JP2007258881A (en) * 2006-03-22 2007-10-04 Sony Corp Vehicle mounted audio reproduction system, vehicle mounted audio reproducer, and audio reproduction method
JP5042664B2 (en) 2007-02-26 2012-10-03 トヨタ紡織株式会社 Vehicle seat
JP2008252686A (en) * 2007-03-30 2008-10-16 Fujitsu Ten Ltd Speaker system
US20080273724A1 (en) * 2007-05-04 2008-11-06 Klaus Hartung System and method for directionally radiating sound
US8325936B2 (en) * 2007-05-04 2012-12-04 Bose Corporation Directionally radiating sound in a vehicle
JP5188902B2 (en) * 2008-07-30 2013-04-24 クラリオン株式会社 The method of the sound reproducing apparatus and the audio reproducing apparatus
US20100148550A1 (en) 2008-12-11 2010-06-17 Gm Global Technology Operations, Inc. Audio headrest for attachment to a seat of a vehicle
FR2954510B1 (en) * 2009-12-18 2012-06-08 Sagem Comm Apparatus comprising connection means has one or more external speakers as well as means of detection of such a connection
JP2011228858A (en) * 2010-04-16 2011-11-10 Toshiba Corp Audio signal processing apparatus and audio signal processing method
EP2405670B1 (en) 2010-07-08 2012-09-12 Harman Becker Automotive Systems GmbH Vehicle audio system with headrest incorporated loudspeakers

Patent Citations (3)

* Cited by examiner, † Cited by third party
Publication number Priority date Publication date Assignee Title
US20030142842A1 (en) * 2001-05-28 2003-07-31 Daisuke Arai Vehicle-mounted stereophonic sound field reproducer
US20080292106A1 (en) * 2005-04-14 2008-11-27 Toshiya Nakagaki Sound Reproducing System and Automobile Using Such Sound Reproducing System
WO2012172394A1 (en) * 2011-06-17 2012-12-20 Continental Automotive Gmbh Automatic sound adaptation for an automobile

Cited By (11)

* Cited by examiner, † Cited by third party
Publication number Priority date Publication date Assignee Title
WO2017007665A1 (en) * 2015-07-06 2017-01-12 Bose Corporation Simulating acoustic output at a location corresponding to source position data
US9913065B2 (en) 2015-07-06 2018-03-06 Bose Corporation Simulating acoustic output at a location corresponding to source position data
US10123145B2 (en) 2015-07-06 2018-11-06 Bose Corporation Simulating acoustic output at a location corresponding to source position data
US9854376B2 (en) 2015-07-06 2017-12-26 Bose Corporation Simulating acoustic output at a location corresponding to source position data
US9847081B2 (en) 2015-08-18 2017-12-19 Bose Corporation Audio systems for providing isolated listening zones
WO2017030920A3 (en) * 2015-08-18 2017-04-13 Bose Corporation Audio systems for providing isolated listening zones
US20170214988A1 (en) * 2016-01-25 2017-07-27 Ford Global Technologies, Llc Integrated sound system
US9756408B2 (en) * 2016-01-25 2017-09-05 Ford Global Technologies, Llc Integrated sound system
US10035442B2 (en) 2016-01-25 2018-07-31 Ford Global Technologies, Llc Adjustable upper seatback module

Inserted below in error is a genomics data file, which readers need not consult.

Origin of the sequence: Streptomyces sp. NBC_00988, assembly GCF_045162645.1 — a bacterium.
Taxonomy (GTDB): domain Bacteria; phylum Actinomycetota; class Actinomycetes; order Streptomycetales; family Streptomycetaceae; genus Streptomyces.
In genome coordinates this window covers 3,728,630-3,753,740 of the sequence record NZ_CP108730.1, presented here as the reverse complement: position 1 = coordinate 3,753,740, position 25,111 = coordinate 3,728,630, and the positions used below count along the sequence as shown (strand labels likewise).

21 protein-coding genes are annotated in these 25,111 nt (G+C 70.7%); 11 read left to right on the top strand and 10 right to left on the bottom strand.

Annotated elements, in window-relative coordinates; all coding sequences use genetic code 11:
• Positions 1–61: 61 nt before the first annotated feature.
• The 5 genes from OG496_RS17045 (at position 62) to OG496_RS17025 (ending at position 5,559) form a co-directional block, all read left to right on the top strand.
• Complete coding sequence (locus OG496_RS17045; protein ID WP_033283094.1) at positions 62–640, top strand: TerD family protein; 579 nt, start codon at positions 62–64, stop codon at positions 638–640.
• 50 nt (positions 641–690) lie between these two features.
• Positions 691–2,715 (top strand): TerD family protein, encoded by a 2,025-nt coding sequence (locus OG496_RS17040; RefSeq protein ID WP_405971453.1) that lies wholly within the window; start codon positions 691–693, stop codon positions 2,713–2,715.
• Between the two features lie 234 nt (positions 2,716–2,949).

US10052990B2 (en) 2016-01-25 2018-08-21 Ford Global Technologies, Llc Extended seatback module head restraint attachment
US9776543B2 (en) 2016-01-25 2017-10-03 Ford Global Technologies, Llc Integrated independent thigh supports

Also Published As

Publication number Publication date Type
US9338536B2 (en) 2016-05-10 grant
JP2017103773A (en) 2017-06-08 application
EP2995094B1 (en) 2017-02-01 grant
US20160227335A1 (en) 2016-08-04 application
JP6058863B2 (en) 2017-01-11 grant
EP3154276A1 (en) 2017-04-12 application
EP3154276B1 (en) 2017-07-19 grant
CN105191348A (en) 2015-12-23 application
WO2014182477A1 (en) 2014-11-13 application
EP2995094A1 (en) 2016-03-16 application
JP2016524843A (en) 2016-08-18 application

Similar Documents

Publication Publication Date Title
US5193118A (en) Vehicular sound reproducing
US4703502A (en) Stereo signal reproducing system
US20060034467A1 (en) Vehicular audio system including a headliner speaker, electromagnetic transducer assembly for use therein and computer system programmed with a graphic software control for changing the audio system's signal level and delay
US20050135642A1 (en) Integrated vehicle instrument panel speaker system
US4866776A (en) Audio speaker system for automotive vehicle
US20050129258A1 (en) Narrow profile speaker configurations and systems
US20100329488A1 (en) Method and Apparatus for an Active Vehicle Sound Management System
US20080273714A1 (en) System and method for directionally radiating sound
US20080273722A1 (en) Directionally radiating sound in a vehicle
US20050238189A1 (en) Headphone device with surround sound effect
US20050032500A1 (en) Wireless/IR headphones with integrated rear seat audio control for automotive entertainment system
US20050152562A1 (en) Vehicle audio system surround modes
US20050018860A1 (en) Sound processing system for configuration of audio signals in a vehicle
US20050259831A1 (en) Vehicle loudspeaker array
US4061877A (en) Speaker system
US7561706B2 (en) Reproducing center channel information in a vehicle multichannel audio system
US7164773B2 (en) Vehicle electroacoustical transducing
US7415116B1 (en) Method and system for improving communication in a vehicle
US20070116298A1 (en) Vehicle directional electroacoustical transducing
US20040247141A1 (en) Convertible automobile sound system equalizing
US20080273725A1 (en) System and method for directionally radiating sound
US20090136048A1 (en) Apparatus and method for reproducing surround wave field using wave field synthesis
US20040109575A1 (en) Vehicle audio system with directional sound and reflected audio imaging for creating a personal sound stage
US20130121516A1 (en) System and method for sound reproduction
US20030021433A1 (en) Speaker configuration and signal processor for stereo sound reproduction for vehicle and vehicle having the same

Legal Events

Date Code Title Description
AS Assignment

Owner name: BOSE CORPORATION, MASSACHUSETTS

Free format text: ASSIGNMENT OF ASSIGNORS INTEREST;ASSIGNORS:BARKSDALE, TOBE Z.;DUBLIN, MICHAEL S.;OSWALD, CHARLES;SIGNING DATES FROM 20130917 TO 20130918;REEL/FRAME:031271/0532